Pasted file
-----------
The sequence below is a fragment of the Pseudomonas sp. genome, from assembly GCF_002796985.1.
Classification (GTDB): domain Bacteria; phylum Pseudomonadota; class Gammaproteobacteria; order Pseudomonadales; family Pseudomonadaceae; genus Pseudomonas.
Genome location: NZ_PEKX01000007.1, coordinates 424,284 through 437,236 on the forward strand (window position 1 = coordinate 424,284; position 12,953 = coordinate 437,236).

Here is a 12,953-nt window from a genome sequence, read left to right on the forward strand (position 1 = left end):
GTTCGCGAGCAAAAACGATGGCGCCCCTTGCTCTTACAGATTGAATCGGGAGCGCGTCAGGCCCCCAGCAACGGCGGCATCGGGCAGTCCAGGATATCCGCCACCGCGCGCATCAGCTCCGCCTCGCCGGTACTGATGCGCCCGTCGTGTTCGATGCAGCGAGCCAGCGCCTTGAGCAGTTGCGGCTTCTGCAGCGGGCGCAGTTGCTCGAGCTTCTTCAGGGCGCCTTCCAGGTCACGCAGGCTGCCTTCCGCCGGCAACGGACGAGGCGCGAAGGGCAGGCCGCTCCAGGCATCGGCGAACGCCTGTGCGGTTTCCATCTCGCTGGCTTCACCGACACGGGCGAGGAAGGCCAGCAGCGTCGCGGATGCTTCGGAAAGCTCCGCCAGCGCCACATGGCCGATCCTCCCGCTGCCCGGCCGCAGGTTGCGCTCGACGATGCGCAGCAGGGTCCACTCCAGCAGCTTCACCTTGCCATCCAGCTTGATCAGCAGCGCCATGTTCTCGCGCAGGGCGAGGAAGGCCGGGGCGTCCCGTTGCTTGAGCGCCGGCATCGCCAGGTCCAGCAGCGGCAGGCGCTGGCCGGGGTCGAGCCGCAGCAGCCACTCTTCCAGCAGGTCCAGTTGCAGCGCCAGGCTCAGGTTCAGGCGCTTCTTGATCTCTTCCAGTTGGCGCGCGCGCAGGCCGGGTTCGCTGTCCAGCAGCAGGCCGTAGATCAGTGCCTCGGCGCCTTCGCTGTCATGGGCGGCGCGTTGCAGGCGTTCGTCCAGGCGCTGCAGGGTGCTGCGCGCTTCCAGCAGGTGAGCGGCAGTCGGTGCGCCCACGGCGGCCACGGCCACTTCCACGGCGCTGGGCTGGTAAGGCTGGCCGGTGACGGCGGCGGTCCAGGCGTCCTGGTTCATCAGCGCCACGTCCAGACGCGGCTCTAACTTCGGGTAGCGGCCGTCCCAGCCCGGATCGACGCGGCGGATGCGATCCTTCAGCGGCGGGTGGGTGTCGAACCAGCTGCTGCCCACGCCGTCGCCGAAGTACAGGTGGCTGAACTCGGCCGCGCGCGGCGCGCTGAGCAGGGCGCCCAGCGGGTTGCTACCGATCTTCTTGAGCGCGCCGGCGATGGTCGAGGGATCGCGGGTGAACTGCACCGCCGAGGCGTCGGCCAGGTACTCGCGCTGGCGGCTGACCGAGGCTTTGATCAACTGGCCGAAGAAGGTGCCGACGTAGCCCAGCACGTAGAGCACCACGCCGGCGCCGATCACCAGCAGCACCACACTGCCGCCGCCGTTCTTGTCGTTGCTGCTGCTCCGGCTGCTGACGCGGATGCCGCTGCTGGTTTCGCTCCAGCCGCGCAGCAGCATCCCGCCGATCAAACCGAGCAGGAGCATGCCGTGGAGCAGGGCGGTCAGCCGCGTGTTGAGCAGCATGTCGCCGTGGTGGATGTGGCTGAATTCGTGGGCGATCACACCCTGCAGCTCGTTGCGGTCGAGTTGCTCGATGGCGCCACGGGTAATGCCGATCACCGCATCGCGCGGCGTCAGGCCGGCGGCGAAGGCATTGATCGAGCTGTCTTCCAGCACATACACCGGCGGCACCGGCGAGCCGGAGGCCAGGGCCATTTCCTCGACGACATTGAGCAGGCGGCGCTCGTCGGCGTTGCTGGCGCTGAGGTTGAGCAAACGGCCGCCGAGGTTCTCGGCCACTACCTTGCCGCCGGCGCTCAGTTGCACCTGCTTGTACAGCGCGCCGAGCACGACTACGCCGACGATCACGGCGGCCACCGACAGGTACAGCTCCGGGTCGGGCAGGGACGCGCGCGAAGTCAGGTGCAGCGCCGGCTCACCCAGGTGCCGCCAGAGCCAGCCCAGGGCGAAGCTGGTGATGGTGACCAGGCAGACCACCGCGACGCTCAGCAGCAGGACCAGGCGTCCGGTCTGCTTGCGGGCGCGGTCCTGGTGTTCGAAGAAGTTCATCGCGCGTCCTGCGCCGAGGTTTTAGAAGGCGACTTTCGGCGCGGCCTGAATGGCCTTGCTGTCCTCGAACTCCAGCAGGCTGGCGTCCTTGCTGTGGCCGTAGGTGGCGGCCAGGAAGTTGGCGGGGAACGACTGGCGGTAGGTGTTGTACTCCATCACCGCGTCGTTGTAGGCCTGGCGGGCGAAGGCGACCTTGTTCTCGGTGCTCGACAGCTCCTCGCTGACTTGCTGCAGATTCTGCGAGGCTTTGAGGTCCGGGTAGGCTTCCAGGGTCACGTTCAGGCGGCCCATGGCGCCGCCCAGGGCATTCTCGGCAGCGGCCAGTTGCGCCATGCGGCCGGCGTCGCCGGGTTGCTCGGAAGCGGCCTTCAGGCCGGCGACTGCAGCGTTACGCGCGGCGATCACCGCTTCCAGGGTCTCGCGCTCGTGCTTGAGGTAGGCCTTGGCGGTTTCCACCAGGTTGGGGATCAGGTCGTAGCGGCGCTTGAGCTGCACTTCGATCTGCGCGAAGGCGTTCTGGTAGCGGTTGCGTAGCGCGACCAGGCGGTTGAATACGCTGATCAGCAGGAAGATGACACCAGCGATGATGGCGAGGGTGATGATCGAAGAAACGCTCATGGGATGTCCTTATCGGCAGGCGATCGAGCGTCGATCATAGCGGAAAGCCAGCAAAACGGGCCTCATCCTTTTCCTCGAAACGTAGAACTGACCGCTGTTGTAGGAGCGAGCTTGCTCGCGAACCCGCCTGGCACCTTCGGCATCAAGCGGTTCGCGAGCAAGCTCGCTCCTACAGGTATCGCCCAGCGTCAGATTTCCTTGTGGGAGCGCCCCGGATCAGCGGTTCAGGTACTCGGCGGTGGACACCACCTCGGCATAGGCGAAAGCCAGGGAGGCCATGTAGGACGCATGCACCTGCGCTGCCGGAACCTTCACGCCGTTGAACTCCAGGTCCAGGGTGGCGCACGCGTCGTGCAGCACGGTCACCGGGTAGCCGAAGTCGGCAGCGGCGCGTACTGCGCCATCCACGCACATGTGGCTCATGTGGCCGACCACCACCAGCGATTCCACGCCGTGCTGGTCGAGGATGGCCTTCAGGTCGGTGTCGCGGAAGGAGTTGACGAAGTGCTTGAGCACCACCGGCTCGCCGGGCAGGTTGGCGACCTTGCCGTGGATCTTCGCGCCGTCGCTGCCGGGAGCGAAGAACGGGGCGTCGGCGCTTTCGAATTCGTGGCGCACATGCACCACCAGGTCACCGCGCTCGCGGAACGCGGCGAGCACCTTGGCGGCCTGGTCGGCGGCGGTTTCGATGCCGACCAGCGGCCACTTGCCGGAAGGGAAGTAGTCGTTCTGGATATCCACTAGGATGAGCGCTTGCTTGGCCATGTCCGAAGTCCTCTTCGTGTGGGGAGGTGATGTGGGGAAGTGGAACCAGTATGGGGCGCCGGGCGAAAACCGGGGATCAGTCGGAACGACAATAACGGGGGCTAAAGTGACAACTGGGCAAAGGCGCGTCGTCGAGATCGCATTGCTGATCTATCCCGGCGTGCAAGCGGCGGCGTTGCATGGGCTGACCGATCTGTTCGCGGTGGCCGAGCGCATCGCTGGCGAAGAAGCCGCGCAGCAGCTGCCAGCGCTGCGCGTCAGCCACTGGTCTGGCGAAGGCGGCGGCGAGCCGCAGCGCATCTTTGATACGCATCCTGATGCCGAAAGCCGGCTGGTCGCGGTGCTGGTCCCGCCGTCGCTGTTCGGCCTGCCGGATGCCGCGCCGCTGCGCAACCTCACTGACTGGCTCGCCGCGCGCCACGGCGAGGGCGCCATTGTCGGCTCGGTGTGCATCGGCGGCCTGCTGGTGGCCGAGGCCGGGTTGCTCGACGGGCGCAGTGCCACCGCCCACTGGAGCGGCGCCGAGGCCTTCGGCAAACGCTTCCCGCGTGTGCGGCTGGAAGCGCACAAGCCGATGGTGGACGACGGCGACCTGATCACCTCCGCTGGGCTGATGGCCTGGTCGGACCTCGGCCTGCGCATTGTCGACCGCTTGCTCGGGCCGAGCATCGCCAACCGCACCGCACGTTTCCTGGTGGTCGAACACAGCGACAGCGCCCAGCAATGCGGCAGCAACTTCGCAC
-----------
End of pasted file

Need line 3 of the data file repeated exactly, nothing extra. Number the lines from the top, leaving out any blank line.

Genome location: NZ_PEKX01000007.1, coordinates 424,284 through 437,236 on the forward strand (window position 1 = coordinate 424,284; position 12,953 = coordinate 437,236).